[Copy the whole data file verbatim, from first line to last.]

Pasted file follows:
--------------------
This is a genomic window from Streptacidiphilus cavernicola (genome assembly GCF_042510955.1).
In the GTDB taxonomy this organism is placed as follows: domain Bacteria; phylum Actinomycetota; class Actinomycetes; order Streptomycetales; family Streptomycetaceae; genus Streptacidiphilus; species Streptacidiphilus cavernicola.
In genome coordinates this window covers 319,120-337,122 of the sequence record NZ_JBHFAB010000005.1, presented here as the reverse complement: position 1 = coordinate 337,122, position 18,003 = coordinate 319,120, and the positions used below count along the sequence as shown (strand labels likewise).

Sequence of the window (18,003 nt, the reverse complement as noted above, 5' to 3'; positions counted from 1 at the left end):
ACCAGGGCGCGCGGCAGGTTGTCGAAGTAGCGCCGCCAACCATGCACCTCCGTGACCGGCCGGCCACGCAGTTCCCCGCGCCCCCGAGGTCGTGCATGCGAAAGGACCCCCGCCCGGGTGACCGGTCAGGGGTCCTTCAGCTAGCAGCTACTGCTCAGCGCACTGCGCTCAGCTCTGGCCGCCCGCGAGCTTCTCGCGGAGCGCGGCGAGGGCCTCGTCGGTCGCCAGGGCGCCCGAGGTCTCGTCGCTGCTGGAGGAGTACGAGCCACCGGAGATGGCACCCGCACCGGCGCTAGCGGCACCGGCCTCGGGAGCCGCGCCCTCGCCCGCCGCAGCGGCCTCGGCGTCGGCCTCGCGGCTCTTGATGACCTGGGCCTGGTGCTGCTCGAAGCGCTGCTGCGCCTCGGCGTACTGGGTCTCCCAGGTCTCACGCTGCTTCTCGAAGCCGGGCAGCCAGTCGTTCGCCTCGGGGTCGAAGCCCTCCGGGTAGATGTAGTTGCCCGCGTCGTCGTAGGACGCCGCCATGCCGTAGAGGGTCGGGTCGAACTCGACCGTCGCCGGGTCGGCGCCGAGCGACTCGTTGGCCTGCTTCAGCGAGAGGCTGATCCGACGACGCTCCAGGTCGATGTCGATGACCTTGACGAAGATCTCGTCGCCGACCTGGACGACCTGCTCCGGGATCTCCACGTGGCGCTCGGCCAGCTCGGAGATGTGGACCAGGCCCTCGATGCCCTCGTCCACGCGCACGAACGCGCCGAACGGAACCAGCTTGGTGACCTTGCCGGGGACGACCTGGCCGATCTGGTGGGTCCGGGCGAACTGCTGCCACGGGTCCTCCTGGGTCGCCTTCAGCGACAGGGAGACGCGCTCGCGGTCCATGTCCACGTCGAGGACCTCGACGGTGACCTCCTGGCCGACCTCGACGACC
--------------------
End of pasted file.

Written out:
This is a genomic window from Streptacidiphilus cavernicola (genome assembly GCF_042510955.1).
In the GTDB taxonomy this organism is placed as follows: domain Bacteria; phylum Actinomycetota; class Actinomycetes; order Streptomycetales; family Streptomycetaceae; genus Streptacidiphilus; species Streptacidiphilus cavernicola.
In genome coordinates this window covers 319,120-337,122 of the sequence record NZ_JBHFAB010000005.1, presented here as the reverse complement: position 1 = coordinate 337,122, position 18,003 = coordinate 319,120, and the positions used below count along the sequence as shown (strand labels likewise).

Sequence of the window (18,003 nt, the reverse complement as noted above, 5' to 3'; positions counted from 1 at the left end):
ACCAGGGCGCGCGGCAGGTTGTCGAAGTAGCGCCGCCAACCATGCACCTCCGTGACCGGCCGGCCACGCAGTTCCCCGCGCCCCCGAGGTCGTGCATGCGAAAGGACCCCCGCCCGGGTGACCGGTCAGGGGTCCTTCAGCTAGCAGCTACTGCTCAGCGCACTGCGCTCAGCTCTGGCCGCCCGCGAGCTTCTCGCGGAGCGCGGCGAGGGCCTCGTCGGTCGCCAGGGCGCCCGAGGTCTCGTCGCTGCTGGAGGAGTACGAGCCACCGGAGATGGCACCCGCACCGGCGCTAGCGGCACCGGCCTCGGGAGCCGCGCCCTCGCCCGCCGCAGCGGCCTCGGCGTCGGCCTCGCGGCTCTTGATGACCTGGGCCTGGTGCTGCTCGAAGCGCTGCTGCGCCTCGGCGTACTGGGTCTCCCAGGTCTCACGCTGCTTCTCGAAGCCGGGCAGCCAGTCGTTCGCCTCGGGGTCGAAGCCCTCCGGGTAGATGTAGTTGCCCGCGTCGTCGTAGGACGCCGCCATGCCGTAGAGGGTCGGGTCGAACTCGACCGTCGCCGGGTCGGCGCCGAGCGACTCGTTGGCCTGCTTCAGCGAGAGGCTGATCCGACGACGCTCCAGGTCGATGTCGATGACCTTGACGAAGATCTCGTCGCCGACCTGGACGACCTGCTCCGGGATCTCCACGTGGCGCTCGGCCAGCTCGGAGATGTGGACCAGGCCCTCGATGCCCTCGTCCACGCGCACGAACGCGCCGAACGGAACCAGCTTGGTGACCTTGCCGGGGACGACCTGGCCGATCTGGTGGGTCCGGGCGAACTGCTGCCACGGGTCCTCCTGGGTCGCCTTCAGCGACAGGGAGACGCGCTCGCGGTCCATGTCCACGTCGAGGACCTCGACGGTGACCTCCTGGCCGACCTCGACGACC